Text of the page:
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Development of a low-cost method of analysis for the qualitative and quantitative analysis of butyltins in environmental samples.

Bangkedphol, S. and Keenan, H.E. and Davidson, C.M. and Sakultantimetha, A. and Songsasen, A. (2008) Development of a low-cost method of analysis for the qualitative and quantitative analysis of butyltins in environmental samples. Journal of Environmental Science and Health Part A, 43 (14). pp. 1744-1551. ISSN 1093-4529

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Abstract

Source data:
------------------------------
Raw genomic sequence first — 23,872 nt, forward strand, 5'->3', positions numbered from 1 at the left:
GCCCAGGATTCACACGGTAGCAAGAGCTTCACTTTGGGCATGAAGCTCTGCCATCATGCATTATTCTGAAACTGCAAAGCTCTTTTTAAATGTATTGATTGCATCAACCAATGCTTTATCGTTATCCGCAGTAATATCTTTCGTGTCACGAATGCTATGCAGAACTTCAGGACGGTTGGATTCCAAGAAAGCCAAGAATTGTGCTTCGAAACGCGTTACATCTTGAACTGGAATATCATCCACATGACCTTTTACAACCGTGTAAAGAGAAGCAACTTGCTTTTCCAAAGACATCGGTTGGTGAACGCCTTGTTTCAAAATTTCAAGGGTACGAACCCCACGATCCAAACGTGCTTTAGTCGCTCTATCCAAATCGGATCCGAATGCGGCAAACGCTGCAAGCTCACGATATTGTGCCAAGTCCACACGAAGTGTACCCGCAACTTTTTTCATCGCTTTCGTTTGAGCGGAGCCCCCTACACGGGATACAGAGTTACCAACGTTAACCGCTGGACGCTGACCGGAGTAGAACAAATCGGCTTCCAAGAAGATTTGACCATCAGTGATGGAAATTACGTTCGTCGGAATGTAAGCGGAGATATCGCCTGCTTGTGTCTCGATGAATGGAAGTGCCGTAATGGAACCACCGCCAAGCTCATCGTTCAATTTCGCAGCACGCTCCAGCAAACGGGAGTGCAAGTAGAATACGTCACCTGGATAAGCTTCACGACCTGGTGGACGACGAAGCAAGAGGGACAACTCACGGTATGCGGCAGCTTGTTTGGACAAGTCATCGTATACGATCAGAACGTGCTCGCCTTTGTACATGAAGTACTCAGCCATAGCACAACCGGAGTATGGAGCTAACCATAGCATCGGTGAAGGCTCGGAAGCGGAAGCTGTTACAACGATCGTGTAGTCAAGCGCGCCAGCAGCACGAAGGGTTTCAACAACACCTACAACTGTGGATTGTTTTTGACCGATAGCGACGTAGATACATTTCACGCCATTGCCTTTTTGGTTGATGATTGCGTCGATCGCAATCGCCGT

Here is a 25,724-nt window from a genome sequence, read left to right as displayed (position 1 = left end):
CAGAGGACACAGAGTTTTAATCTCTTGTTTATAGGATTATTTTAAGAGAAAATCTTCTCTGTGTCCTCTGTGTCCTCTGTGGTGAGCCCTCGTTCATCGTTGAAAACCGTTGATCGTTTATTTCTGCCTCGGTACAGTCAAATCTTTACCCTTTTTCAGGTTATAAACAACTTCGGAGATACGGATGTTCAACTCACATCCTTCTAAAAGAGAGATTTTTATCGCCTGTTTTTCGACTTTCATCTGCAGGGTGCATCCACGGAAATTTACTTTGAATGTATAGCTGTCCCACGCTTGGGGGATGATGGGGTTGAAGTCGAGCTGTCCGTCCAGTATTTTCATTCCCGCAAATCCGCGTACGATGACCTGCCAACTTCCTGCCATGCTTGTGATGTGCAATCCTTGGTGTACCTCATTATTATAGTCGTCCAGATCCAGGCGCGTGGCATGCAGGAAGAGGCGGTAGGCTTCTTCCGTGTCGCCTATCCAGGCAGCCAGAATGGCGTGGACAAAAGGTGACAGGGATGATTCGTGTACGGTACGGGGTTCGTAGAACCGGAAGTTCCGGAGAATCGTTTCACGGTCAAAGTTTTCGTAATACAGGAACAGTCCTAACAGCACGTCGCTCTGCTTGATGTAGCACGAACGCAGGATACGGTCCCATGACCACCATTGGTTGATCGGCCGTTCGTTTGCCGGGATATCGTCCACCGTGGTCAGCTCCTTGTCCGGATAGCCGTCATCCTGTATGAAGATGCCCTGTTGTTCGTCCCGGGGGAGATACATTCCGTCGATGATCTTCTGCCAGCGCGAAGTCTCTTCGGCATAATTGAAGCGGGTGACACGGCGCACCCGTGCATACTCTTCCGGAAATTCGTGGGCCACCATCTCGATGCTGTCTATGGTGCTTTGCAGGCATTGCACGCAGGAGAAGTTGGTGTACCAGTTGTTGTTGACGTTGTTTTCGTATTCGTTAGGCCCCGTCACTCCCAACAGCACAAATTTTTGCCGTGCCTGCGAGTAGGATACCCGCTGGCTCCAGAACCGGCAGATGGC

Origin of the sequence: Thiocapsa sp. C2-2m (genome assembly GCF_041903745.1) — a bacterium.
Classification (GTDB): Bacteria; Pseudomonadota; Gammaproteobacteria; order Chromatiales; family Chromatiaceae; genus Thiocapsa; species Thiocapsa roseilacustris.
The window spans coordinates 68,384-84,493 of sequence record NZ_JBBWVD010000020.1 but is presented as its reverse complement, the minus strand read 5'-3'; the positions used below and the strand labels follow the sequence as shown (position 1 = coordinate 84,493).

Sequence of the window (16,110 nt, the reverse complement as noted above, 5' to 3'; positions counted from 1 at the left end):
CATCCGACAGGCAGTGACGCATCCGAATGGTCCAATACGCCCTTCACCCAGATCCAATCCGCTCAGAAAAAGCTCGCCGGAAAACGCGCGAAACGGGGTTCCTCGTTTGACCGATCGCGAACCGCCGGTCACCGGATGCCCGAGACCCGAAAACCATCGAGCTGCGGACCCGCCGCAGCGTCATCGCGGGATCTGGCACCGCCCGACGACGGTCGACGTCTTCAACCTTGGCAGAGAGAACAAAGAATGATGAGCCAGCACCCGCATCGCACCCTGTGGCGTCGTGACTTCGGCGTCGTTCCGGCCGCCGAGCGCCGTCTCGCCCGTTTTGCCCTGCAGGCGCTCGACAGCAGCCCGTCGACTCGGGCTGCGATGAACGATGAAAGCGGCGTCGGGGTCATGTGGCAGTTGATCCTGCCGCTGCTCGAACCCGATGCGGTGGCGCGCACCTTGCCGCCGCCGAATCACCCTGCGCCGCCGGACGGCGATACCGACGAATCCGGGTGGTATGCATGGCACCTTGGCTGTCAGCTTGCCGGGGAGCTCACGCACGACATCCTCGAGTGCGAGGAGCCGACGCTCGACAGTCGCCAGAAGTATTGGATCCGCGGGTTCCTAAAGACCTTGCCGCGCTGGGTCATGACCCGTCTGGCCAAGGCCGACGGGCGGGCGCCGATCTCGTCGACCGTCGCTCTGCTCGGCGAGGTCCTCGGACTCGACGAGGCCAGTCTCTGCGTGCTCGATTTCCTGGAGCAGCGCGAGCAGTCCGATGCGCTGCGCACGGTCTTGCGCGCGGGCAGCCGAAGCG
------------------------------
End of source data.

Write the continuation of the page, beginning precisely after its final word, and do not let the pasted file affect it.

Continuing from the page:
Most analytical methods for butyltins are based on high resolution techniques with complicated sample preparation. For this study, a simple application of an analytical method was developed using High Performance Liquid Chromatography (HPLC) with UV detection. The developed method was studied to determine tributyltin (TBT), dibutyltin (DBT) and monobutyltin (MBT) in sediment and water samples. The separation was performed in isocratic mode on an ultra cyanopropyl column with a mobile phase of hexane containing 5% THF and 0.03% acetic acid. This method was confirmed using standard GC/MS techniques and verified by statistical paired t-test method. Under the experimental conditions used, the limit of detection (LOD) of TBT and DBT were 0.70 and 0.50 microg/mL, respectively. The optimised extraction method for butyltins in water and sediment samples involved using hexane containing 0.05-0.5% tropolone and 0.2% sodium chloride in water at pH 1.7. The quantitative extraction of butyltin compounds in a certified reference material (BCR-646) and naturally contaminated samples was achieved with recoveries ranging from 95 to 108% and at %RSD 0.02-1.00%. This HPLC method and optimum extraction conditions were used to determine the contamination level of butyltins in environmental samples collected from the Forth and Clyde canal, Scotland, UK. The values obtained severely exceeded the Environmental Quality Standard (EQS) values. Although high resolution methods are utilised extensively for this type of research, the developed method is cheaper in both terms of equipment and running costs, faster in analysis time and has comparable detection limits to the alternative methods. This is advantageous not just as a confirmatory technique but also to enable further research in this field.